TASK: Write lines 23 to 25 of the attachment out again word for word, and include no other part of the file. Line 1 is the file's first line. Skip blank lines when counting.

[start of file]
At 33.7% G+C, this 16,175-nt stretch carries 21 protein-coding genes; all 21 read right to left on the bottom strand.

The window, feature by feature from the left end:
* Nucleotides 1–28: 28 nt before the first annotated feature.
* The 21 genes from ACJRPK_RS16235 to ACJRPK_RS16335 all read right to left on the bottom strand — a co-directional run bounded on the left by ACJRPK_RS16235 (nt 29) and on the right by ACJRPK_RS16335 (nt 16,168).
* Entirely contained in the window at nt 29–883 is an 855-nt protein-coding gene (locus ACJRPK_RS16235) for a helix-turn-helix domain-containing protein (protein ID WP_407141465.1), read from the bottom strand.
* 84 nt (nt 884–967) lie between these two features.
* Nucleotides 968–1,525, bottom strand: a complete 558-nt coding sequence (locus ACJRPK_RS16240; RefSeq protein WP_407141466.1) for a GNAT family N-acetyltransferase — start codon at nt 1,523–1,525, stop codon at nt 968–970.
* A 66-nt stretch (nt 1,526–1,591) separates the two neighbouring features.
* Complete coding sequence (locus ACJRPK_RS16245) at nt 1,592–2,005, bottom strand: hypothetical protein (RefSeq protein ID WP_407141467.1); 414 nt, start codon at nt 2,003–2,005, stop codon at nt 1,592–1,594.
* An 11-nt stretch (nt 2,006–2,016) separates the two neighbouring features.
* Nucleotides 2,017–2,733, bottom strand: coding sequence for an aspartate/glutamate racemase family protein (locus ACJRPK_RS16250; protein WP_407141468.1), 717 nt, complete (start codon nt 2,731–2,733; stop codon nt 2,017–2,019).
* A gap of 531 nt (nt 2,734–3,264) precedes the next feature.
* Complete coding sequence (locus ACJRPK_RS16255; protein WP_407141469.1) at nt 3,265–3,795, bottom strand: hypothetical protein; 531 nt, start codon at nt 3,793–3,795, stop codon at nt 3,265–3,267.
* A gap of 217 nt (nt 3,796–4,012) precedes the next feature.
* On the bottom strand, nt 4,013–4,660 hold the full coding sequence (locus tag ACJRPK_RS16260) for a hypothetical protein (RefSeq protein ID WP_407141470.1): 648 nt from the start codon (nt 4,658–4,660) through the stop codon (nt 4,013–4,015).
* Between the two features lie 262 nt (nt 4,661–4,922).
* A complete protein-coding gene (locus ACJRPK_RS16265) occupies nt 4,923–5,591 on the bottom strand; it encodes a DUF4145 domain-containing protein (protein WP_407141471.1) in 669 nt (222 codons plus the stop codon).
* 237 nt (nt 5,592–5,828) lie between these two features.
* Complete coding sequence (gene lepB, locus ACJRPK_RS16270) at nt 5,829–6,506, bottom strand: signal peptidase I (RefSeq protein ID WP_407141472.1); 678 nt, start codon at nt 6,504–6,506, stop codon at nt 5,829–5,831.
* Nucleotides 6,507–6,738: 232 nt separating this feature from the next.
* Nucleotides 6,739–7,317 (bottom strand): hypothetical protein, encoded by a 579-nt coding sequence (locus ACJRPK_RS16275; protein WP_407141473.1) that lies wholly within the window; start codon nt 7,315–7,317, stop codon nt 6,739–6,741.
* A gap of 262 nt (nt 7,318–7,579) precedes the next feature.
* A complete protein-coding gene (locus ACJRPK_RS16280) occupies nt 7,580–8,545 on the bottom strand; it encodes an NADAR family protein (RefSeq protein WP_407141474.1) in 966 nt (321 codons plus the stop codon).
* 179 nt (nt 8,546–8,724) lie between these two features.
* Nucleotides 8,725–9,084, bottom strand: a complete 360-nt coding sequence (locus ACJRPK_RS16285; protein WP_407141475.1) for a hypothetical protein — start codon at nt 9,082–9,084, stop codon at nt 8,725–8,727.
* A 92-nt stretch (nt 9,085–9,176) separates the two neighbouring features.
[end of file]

* A complete protein-coding gene (locus ACJRPK_RS16280) occupies nt 7,580–8,545 on the bottom strand; it encodes an NADAR family protein (RefSeq protein WP_407141474.1) in 966 nt (321 codons plus the stop codon).
* 179 nt (nt 8,546–8,724) lie between these two features.
* Nucleotides 8,725–9,084, bottom strand: a complete 360-nt coding sequence (locus ACJRPK_RS16285; protein WP_407141475.1) for a hypothetical protein — start codon at nt 9,082–9,084, stop codon at nt 8,725–8,727.